Before Schools go Shopping

It’s happening…

The worm is slowly turning for teachers in Michigan!

Our new governor has proposed a very formidable hike to public education in this state.

While I say “HURRAY” for all the schools who will receive the benefits of this move,

I also want to say:

“Proceed with caution” to the group that will mete out this money.

With public education spurned for so long, some may want to throw the money at every program and every possible deficit.

But as I learned through doing nonprofit work, money doesn’t always buy happiness.

Don’t get me wrong. This gesture is a huge step in the war for public school success.

I believe that lack of funding is one of the highest hurdles faced by schools.

My fear, however, is who will manage this money?

I believe all money should be accounted for as it is spent.

Call me crazy, but I have been around enough to know that grant money that must be spent, is sometimes on things that are not completely investigated. I have had one case, in particular, where I was told I would receive a parking pass each time I worked with the group, but as the session wore on, those in charge told me to go ahead and receive a parking ticket ($25 each time) instead of figuring out who might have the pass. It was a blatant waste of money, and when fees accrued to nearly $100, I couldn’t take it any longer. I parked in the public lot and dragged my stuff to the leadership group.

Here is my take:

  • Bolster per pupil funds to make the classroom a place of equitable learning.

  • Have enough (materials, support, staff) so that all kids get what they need both academically and social emotionally

  • Avoid flash in the pan programs that have no empirical data that proves their worth.

  • Establish a cohort in the state that will look at all proposals and decide what is best practice.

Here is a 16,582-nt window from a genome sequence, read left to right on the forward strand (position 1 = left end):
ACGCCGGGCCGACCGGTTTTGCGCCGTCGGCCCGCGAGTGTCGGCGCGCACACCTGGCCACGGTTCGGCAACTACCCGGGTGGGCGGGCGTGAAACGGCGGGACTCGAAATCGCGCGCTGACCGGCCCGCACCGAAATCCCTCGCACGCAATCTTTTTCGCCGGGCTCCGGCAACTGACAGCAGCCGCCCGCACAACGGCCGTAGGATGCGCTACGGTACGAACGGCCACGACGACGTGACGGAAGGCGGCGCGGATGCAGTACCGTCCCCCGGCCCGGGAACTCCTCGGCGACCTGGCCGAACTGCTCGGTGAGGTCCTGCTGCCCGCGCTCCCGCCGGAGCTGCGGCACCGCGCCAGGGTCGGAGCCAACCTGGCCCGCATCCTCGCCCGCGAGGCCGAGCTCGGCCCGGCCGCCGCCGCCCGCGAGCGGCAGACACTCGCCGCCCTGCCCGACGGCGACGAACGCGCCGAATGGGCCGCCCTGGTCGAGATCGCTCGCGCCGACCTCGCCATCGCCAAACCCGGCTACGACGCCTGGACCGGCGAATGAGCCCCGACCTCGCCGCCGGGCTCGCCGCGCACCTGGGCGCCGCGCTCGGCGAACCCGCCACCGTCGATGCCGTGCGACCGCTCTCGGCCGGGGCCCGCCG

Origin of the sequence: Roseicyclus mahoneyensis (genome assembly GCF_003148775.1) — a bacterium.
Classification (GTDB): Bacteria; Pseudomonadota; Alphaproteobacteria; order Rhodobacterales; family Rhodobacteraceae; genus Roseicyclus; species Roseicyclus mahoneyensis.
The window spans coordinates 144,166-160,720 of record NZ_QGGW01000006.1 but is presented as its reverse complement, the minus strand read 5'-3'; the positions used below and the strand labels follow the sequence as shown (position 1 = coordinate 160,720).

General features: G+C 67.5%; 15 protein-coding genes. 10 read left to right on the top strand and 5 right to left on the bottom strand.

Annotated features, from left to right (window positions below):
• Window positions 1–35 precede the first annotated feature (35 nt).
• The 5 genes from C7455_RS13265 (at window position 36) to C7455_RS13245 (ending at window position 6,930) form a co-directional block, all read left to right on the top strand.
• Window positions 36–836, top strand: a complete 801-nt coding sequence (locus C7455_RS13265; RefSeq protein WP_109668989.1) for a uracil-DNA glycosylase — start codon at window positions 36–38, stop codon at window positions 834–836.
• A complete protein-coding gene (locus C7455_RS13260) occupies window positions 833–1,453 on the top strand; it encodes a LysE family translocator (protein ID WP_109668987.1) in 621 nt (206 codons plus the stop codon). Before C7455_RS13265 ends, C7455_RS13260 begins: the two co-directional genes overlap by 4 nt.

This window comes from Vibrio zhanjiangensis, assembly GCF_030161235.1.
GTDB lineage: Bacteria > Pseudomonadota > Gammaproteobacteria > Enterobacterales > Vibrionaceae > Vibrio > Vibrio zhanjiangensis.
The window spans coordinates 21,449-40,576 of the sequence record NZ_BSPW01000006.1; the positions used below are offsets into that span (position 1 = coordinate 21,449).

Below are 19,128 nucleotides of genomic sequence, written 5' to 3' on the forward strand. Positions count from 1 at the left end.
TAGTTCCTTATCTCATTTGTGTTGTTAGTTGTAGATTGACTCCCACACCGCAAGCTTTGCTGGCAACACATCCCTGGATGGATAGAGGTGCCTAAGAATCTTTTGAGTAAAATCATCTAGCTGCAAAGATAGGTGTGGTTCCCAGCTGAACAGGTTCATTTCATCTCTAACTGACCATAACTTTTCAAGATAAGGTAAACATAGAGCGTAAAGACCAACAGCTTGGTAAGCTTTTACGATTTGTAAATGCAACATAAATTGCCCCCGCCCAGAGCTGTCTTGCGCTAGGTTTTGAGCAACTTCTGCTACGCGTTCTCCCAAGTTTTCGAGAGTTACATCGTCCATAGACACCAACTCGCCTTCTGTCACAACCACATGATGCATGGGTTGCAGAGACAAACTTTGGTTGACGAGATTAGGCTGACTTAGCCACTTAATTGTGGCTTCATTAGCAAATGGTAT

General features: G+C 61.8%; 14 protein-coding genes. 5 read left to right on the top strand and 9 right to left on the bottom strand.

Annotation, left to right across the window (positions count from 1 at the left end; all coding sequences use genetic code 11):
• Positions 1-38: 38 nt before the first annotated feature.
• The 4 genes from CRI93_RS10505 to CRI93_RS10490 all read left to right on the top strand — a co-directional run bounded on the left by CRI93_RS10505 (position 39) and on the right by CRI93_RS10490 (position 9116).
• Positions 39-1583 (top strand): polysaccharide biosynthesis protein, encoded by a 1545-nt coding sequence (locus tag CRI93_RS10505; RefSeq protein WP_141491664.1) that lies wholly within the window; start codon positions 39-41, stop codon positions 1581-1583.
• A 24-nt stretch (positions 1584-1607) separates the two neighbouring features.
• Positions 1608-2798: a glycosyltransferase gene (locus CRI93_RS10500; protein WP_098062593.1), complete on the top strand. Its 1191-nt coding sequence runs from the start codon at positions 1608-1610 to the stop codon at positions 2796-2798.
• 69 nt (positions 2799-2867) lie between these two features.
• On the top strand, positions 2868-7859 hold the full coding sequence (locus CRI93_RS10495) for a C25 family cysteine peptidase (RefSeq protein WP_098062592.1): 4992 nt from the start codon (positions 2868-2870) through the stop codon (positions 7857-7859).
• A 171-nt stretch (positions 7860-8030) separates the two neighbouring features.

Superintendents, principals, please don’t take this advice as being a slam against you. What is good and sustainable is what I am aiming for.

For example, I just spent a day sorting books donated to early career educators. Among the thousands of books I looked at were: Whole Language Readers, Reading series readers, Leveled readers, and Dibels Readers. Great for us, but passe’ to today’s classrooms.

How much money do you think was cast off here?

What determines BEST PRACTICE?

Is it based upon the districts with money?

Is there a representation of a common slice of the pie?

Or are there needs to be met first to lift some schools up to a common starting point?

Are facilities the same?

What about the quality of the teachers?

A few summers ago, I worked in a Michigan public high school. The windows were broken. There were mice skittering around the classroom. No air conditioning. Someone had left a package of buns in the teacher work area. The expiration date was 2 months past. Hallways were monitored by cameras except for one, which I was told not to go down by myself.

This was a public high school in Michigan.

Yet, there are wonderfully bright, air conditioned, showplace high schools within 10 miles of this one.

Equity? Mismanagement? Something else?

SO, BRAVO, Michigan!

You are leading the way in this fight for better education! Although we can’t change the weather climate, we are certainly coming up with reasons for teachers to stay here in Michigan and feel supported.

Thanks for listening.

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